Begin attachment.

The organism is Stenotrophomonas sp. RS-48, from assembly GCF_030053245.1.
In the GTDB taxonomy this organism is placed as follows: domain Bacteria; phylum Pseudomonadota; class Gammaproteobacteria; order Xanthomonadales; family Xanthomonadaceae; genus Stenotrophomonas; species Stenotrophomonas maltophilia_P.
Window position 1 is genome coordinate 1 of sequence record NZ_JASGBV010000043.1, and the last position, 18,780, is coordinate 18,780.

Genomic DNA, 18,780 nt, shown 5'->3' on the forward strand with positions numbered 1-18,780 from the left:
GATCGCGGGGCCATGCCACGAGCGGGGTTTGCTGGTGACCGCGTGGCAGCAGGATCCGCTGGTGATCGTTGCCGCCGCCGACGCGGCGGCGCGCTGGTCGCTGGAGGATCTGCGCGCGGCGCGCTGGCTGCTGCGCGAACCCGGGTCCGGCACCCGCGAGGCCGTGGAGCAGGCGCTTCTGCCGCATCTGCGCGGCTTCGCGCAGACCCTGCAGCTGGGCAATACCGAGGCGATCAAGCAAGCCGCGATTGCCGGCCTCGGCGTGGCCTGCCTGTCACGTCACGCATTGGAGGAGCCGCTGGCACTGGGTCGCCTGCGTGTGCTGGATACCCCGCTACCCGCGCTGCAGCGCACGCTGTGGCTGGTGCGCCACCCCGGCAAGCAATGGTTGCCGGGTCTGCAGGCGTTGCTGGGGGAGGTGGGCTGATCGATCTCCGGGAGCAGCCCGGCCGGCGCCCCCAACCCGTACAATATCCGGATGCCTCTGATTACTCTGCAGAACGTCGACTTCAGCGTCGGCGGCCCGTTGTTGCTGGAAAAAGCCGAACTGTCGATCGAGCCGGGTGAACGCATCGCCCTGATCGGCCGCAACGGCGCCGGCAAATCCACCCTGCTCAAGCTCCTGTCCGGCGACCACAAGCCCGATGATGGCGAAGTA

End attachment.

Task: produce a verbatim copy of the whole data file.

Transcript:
The organism is Stenotrophomonas sp. RS-48, from assembly GCF_030053245.1.
In the GTDB taxonomy this organism is placed as follows: domain Bacteria; phylum Pseudomonadota; class Gammaproteobacteria; order Xanthomonadales; family Xanthomonadaceae; genus Stenotrophomonas; species Stenotrophomonas maltophilia_P.
Window position 1 is genome coordinate 1 of sequence record NZ_JASGBV010000043.1, and the last position, 18,780, is coordinate 18,780.

Genomic DNA, 18,780 nt, shown 5'->3' on the forward strand with positions numbered 1-18,780 from the left:
GATCGCGGGGCCATGCCACGAGCGGGGTTTGCTGGTGACCGCGTGGCAGCAGGATCCGCTGGTGATCGTTGCCGCCGCCGACGCGGCGGCGCGCTGGTCGCTGGAGGATCTGCGCGCGGCGCGCTGGCTGCTGCGCGAACCCGGGTCCGGCACCCGCGAGGCCGTGGAGCAGGCGCTTCTGCCGCATCTGCGCGGCTTCGCGCAGACCCTGCAGCTGGGCAATACCGAGGCGATCAAGCAAGCCGCGATTGCCGGCCTCGGCGTGGCCTGCCTGTCACGTCACGCATTGGAGGAGCCGCTGGCACTGGGTCGCCTGCGTGTGCTGGATACCCCGCTACCCGCGCTGCAGCGCACGCTGTGGCTGGTGCGCCACCCCGGCAAGCAATGGTTGCCGGGTCTGCAGGCGTTGCTGGGGGAGGTGGGCTGATCGATCTCCGGGAGCAGCCCGGCCGGCGCCCCCAACCCGTACAATATCCGGATGCCTCTGATTACTCTGCAGAACGTCGACTTCAGCGTCGGCGGCCCGTTGTTGCTGGAAAAAGCCGAACTGTCGATCGAGCCGGGTGAACGCATCGCCCTGATCGGCCGCAACGGCGCCGGCAAATCCACCCTGCTCAAGCTCCTGTCCGGCGACCACAAGCCCGATGATGGCGAAGTA